Select the Snooze option, and Gmail makes a message go away, only to bring it back to your attention at a later point in time. By default, you can make message vanish until later today, tomorrow, this weekend, next week or the disturbingly vague “Someday.” You also have the option of setting a specific time for that snoozed message to return to your attention.



4. Nudging

Speaking of resurfacing messages, Gmail will now take matters into its own hands if it feels like there’s a message you need to respond to.

The new nudge feature notices if you’ve left an email sitting for a few days without a reply or whether someone hasn’t yet respond to one of your queries; if so, an inline message will appear, asking if maybe you want to reply or follow up.

It’s unclear just how this feature will work, but I suspect Google’s tapping into its machine learning prowess to spot things like dates, deadlines and other calls to action.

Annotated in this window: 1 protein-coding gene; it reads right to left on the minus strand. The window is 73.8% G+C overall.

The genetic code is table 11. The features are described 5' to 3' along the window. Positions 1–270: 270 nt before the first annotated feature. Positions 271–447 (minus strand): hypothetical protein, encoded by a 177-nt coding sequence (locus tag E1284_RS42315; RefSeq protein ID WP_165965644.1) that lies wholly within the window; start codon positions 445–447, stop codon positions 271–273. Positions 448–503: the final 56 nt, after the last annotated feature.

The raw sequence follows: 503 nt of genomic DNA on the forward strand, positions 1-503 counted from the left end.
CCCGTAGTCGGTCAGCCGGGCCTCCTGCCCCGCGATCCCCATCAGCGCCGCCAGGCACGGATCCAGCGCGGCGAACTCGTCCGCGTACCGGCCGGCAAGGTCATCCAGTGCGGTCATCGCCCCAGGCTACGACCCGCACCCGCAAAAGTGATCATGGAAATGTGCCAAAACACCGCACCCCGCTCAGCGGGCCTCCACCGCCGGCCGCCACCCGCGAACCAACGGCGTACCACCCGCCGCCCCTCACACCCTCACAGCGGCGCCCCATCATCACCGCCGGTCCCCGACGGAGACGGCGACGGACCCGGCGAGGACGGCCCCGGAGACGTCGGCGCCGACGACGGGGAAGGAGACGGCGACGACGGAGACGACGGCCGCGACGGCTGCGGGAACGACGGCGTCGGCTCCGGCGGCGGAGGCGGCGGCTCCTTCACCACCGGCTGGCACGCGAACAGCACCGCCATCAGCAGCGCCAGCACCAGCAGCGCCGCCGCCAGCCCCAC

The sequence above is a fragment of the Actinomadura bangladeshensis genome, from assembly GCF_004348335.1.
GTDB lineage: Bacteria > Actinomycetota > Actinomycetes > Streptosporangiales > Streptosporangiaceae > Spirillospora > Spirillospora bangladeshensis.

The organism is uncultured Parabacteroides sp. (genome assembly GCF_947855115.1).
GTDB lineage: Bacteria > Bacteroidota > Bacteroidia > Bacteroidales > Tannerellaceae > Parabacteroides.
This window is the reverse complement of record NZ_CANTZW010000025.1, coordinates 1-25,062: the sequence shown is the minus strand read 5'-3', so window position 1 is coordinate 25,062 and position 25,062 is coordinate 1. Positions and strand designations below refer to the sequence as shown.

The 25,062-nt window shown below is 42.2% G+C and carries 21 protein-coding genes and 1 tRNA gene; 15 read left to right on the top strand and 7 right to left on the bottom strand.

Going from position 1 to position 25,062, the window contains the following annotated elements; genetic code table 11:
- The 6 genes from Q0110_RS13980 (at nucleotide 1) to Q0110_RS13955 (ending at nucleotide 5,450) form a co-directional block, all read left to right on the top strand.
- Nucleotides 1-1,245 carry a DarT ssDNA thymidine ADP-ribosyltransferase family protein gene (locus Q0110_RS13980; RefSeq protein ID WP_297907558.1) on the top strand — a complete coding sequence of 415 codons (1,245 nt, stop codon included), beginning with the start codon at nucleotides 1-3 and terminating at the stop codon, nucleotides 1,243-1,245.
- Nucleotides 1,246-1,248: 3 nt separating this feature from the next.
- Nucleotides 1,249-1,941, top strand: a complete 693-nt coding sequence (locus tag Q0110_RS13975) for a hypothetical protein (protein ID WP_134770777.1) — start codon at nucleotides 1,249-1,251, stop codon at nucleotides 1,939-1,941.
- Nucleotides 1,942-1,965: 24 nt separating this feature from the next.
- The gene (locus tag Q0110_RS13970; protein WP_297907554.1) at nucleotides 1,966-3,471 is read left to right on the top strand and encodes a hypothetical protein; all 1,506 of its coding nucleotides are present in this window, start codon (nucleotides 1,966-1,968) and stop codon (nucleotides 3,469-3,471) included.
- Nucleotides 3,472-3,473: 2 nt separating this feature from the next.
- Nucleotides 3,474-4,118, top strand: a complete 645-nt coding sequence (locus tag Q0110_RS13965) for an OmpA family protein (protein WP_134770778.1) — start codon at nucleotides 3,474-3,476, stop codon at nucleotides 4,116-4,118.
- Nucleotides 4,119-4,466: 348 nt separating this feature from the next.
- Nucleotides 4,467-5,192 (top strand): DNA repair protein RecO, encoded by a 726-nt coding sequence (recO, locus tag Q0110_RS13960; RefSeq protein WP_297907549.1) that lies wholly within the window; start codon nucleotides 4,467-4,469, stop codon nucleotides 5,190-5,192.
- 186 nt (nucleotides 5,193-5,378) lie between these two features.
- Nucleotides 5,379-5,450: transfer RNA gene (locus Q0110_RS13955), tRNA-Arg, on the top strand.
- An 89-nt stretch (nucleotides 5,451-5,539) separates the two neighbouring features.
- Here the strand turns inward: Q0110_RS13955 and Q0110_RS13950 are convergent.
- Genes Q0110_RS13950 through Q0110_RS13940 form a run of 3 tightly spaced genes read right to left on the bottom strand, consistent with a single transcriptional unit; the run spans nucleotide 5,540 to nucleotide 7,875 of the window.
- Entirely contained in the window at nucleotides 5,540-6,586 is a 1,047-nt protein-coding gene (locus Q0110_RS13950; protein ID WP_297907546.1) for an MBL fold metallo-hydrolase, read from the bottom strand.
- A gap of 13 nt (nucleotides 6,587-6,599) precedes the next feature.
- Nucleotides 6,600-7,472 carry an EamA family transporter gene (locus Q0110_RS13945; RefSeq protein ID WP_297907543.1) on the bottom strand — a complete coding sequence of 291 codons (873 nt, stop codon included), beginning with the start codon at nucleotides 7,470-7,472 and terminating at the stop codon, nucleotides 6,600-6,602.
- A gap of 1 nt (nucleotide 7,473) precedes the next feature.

So far, in my tour of the new Gmail, I’ve yet to be nudged, and I’m interested to see how often these little reminders pop up. Few things are as annoying in modern life as the dreaded “just following up” email, so I’m hopeful Gmail doesn’t overdo it with the nudging.

5. Clickable Attachments

Action buttons aren’t the only thing that have gone inline for Gmail’s refresh. Attachments now appear inline, too, so you can open them without having to open a message first. This can be a real-time saver if you’ve already read the message and just need to get to the attachment quickly.

Microsoft Word documents, PDFs and photos appear in a pop-up window within Gmail. Clicking on an attachment that’s a Google Doc will open a new tab in your browser (or at least it did for me).



6. Confidential Mode

One of the most-talked about features coming to Gmail doesn’t appear to be available yet, at least not in the version I’ve been testing. But when Gmail’s Confidential mode does appear, you’ll be able to send self-destructing emails to people — or at least, messages that expire at a time of your choosing.